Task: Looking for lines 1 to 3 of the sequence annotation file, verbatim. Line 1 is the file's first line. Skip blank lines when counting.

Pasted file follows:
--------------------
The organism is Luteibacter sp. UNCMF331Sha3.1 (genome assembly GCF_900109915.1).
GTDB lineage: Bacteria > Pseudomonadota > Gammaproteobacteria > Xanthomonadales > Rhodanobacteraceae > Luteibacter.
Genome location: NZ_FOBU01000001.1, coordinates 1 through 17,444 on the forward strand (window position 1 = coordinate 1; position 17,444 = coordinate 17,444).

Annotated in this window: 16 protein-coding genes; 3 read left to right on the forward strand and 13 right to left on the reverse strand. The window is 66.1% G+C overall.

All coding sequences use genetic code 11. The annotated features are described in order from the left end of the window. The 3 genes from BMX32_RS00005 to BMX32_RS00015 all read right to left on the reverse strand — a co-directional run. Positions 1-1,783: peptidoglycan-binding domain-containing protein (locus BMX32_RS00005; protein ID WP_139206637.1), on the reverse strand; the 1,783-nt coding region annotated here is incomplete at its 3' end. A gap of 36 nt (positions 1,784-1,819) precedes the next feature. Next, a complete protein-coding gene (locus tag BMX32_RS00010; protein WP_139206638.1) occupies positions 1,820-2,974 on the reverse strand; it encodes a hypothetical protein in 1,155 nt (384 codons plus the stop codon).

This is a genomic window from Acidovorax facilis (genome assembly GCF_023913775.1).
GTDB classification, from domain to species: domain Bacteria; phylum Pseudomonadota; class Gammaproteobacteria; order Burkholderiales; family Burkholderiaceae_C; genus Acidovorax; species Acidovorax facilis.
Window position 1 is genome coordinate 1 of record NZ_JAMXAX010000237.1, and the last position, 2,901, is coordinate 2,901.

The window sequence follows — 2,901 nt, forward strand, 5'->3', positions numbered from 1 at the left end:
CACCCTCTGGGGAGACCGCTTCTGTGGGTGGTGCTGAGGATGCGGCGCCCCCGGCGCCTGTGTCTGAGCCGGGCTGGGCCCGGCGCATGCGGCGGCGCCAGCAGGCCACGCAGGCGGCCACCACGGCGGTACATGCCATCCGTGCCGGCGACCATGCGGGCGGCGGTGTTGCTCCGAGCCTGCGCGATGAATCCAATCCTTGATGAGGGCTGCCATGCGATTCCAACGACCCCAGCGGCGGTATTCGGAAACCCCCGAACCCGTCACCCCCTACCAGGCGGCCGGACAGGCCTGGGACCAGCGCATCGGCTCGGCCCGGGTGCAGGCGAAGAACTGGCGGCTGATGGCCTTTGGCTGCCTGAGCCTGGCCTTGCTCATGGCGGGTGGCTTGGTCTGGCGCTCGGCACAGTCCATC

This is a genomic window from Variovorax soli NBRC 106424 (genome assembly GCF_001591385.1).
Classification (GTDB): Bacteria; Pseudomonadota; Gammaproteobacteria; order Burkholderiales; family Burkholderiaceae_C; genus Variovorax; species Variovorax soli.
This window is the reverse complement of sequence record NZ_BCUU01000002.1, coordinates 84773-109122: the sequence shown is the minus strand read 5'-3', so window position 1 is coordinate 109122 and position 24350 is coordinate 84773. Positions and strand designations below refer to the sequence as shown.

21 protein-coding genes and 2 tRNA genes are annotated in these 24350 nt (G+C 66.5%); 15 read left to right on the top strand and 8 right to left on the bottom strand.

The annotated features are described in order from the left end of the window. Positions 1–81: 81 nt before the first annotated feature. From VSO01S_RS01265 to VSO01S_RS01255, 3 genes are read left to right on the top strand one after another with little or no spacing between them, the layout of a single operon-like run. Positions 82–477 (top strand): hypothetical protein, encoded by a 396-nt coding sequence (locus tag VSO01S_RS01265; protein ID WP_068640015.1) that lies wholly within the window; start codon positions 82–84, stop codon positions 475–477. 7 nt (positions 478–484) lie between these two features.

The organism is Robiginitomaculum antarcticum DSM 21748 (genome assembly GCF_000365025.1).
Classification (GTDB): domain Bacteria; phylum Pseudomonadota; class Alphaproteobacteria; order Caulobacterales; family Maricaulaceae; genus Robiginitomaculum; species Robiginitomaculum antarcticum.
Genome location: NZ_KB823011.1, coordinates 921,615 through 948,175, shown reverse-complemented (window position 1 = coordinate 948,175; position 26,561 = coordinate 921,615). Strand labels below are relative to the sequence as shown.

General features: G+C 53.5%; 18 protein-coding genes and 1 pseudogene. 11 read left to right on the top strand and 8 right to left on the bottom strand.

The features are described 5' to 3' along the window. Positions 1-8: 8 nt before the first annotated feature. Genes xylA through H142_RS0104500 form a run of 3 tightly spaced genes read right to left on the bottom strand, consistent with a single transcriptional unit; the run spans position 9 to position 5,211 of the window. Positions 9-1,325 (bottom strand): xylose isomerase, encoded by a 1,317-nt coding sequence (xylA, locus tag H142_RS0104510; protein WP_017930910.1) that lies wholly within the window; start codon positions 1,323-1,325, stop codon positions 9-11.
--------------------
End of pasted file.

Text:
The organism is Luteibacter sp. UNCMF331Sha3.1 (genome assembly GCF_900109915.1).
GTDB lineage: Bacteria > Pseudomonadota > Gammaproteobacteria > Xanthomonadales > Rhodanobacteraceae > Luteibacter.
Genome location: NZ_FOBU01000001.1, coordinates 1 through 17,444 on the forward strand (window position 1 = coordinate 1; position 17,444 = coordinate 17,444).